• It excoriated Trump choosing Steve Bannon, who boasted of making Breitbart News “the platform for the alt-right,” as his campaign CEO. [14]
  • When Trump tweeted an image of Hillary Clinton against a Star of David, ADL CEO Greenblatt said Trump must “reconsider aligning himself with people who would populate their Twitter accounts with such vile garbage.” [15]
  • An ADL report said Trump’s campaign “provided the alt right with a national stage to promote noxious ideas and beliefs.” [16]

ADL insightfully flagged the Trump campaign’s early alliance with hate as morally repugnant.

2016: Anti-Semitism Spiking from Campaign Rhetoric

After Donald Trump clinched the Republican nomination in 2016, ADL research revealed disturbing consequences:

  • The ADL noted its center saw a significant uptick in harassment of Jewish journalists from Trump supporters. [17]
  • It found anti-Semitic attacks on social media increased as Trump’s vitriol toward his media critics escalated. [18]
  • These developments showed real-world harm from Trump’s inflammatory, conspiracy-tinged rhetoric targeting perceived opponents.

ADL data affirmed Trump’s dangerous incitement of prejudice against Jews and other minority groups.

2017: Criticizing Response to Charlottesville Rally

The ADL joined wide outrage over Donald Trump’s remarks after white supremacist violence in Charlottesville:

  • It rebuked Trump’s statement that there were “very fine people on both sides” after a counter-protester was killed by a white nationalist. [19]
  • ADL CEO Greenblatt said “There are no ‘good Nazis’ and no ‘very fine people’ among white supremacists.” [20]

Trump’s refusal to fully condemn hate groups after racist violence horrified and appalled ADL leaders.

2017: Condemning Pardon of Joe Arpaio

When President Trump pardoned racist former Sheriff Joe Arpaio in August 2017, ADL again objected:

  • Arpaio had been convicted of criminal contempt for violating court orders to end racial profiling policies targeting Latinos. [21]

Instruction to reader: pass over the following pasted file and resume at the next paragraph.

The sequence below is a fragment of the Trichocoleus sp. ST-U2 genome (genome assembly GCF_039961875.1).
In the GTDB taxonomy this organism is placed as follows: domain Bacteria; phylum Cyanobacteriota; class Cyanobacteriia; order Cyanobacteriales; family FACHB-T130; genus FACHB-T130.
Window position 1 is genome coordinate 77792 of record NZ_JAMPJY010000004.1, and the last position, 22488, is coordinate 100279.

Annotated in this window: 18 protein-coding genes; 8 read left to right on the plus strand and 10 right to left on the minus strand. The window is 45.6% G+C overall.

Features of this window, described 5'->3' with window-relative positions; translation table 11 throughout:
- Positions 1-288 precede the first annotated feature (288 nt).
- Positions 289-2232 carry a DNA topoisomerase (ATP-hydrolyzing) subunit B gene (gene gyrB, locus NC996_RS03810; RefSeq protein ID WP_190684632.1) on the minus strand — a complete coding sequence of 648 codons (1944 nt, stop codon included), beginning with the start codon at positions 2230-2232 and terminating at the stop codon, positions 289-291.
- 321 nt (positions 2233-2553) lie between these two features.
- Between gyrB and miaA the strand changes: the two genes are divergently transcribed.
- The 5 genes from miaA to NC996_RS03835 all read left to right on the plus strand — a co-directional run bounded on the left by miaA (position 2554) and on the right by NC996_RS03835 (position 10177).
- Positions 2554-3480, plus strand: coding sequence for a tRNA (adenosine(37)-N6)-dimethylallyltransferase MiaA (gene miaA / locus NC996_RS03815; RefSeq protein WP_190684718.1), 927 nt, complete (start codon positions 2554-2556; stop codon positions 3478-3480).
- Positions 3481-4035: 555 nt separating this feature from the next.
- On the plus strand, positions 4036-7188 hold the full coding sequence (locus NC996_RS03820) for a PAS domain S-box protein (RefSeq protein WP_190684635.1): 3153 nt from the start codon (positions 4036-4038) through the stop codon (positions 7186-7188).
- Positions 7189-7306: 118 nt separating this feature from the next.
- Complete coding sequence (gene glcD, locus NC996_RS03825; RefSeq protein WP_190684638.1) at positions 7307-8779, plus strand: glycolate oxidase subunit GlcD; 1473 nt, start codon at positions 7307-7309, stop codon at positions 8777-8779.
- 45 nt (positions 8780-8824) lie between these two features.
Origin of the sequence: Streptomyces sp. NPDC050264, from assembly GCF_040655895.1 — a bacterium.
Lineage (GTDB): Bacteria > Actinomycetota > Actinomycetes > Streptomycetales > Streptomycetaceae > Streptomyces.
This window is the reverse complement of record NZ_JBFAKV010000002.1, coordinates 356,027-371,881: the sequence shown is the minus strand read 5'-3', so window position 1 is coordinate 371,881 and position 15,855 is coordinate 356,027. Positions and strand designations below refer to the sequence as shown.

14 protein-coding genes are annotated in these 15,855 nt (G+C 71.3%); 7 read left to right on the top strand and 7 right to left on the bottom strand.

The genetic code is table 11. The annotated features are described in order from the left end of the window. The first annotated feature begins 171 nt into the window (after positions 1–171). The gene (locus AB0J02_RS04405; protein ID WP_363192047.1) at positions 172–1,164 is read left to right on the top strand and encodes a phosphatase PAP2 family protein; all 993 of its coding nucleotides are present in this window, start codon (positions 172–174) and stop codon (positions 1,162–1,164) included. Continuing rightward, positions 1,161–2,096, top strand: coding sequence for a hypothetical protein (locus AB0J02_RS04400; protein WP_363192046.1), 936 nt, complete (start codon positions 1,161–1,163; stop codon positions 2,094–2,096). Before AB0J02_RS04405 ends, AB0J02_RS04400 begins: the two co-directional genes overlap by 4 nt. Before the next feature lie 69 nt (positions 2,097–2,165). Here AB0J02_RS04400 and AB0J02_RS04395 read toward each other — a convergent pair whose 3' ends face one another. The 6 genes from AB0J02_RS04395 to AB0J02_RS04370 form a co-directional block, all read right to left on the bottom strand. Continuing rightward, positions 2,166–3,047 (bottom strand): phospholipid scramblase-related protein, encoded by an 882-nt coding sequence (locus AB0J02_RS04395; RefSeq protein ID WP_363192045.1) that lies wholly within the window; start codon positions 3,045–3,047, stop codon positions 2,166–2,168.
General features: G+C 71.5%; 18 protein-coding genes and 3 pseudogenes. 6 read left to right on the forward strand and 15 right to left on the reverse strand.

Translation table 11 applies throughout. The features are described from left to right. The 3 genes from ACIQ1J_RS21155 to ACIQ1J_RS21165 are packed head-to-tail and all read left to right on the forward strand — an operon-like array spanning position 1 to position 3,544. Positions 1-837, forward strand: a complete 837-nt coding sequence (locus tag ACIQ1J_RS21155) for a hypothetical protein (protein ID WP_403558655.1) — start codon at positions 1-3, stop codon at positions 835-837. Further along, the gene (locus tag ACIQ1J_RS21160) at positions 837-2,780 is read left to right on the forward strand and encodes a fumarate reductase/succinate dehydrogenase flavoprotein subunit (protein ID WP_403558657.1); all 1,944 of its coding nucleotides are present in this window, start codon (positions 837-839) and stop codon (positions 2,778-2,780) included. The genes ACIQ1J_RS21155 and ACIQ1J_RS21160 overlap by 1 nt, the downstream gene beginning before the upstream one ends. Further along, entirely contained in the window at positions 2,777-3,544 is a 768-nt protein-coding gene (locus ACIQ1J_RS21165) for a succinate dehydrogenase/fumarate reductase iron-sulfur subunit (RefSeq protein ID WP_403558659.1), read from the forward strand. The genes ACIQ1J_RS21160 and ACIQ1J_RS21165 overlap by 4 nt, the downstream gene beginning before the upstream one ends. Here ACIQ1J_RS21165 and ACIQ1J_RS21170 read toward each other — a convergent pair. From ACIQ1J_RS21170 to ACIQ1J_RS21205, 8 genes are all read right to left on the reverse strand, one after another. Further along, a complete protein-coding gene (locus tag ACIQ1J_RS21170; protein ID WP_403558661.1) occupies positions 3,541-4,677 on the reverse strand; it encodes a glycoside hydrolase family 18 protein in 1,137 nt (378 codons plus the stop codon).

• ADL said the pardon sent “an unmistakable signal to civil rights groups…that this administration supports racism and bigotry.” [22]

The Arpaio pardon confirmed Trump’s alignment with discrimination and lawlessness in ADL’s view.

2020: Gun Rally Rhetoric Evoking Tropes of Hate

Ahead of a major pro-gun rally during his presidency, Donald Trump promoted inflammatory, implicitly anti-Semitic conspiracies on Twitter:

  • Trump referenced the “‘big deal’ rally in Virginia,” evoking the infamous white supremacist rally and violence in Charlottesville. [23]
  • His warnings that Virginia sought to take away guns echoed historic racist and anti-Semitic claims of minorities threatening white rights. [24]

ADL CEO Greenblatt said Trump’s tweets “contain classic antisemitic tropes and conspiracies.” [25]

Again, Trump invoked well-worn tropes dangerously stoking bigotry according to ADL.

2021: Incitement of Capitol Hill Insurrectionists

After the January 6th Capitol rioting, the ADL added its voice arguing Trump should be removed for encouraging violence by extremists.

  • ADL supported Trump’s impeachment for “subversive attempt to orchestrate a coup” saying he “summoned and incited a mob.” [26]
  • It said the attack was “explicitly white supremacist” and Trump was “directly responsible for this descent into chaos.” [27]

The Capitol riot presented the ultimate example to ADL of Trump’s central role in unleashing racist violence.


Throughout Donald Trump’s time in public life, few organizations have as consistently called out his bigoted rhetoric and discriminatory actions as the ADL. It repeatedly recognized the moral threats posed by Trump’s words long before he entered partisan politics. The ADL’s principled stance provides a vital record of Trump’s racism and elevator of extremist elements over 50+ years. This history offers lessons in denying legitimacy to dangerous ideologies before they become mainstream.














[13] Ibid.







[20] Ibid.


[22] Ibid.


[24] Ibid.

[25] Ibid.


[27] Ibid.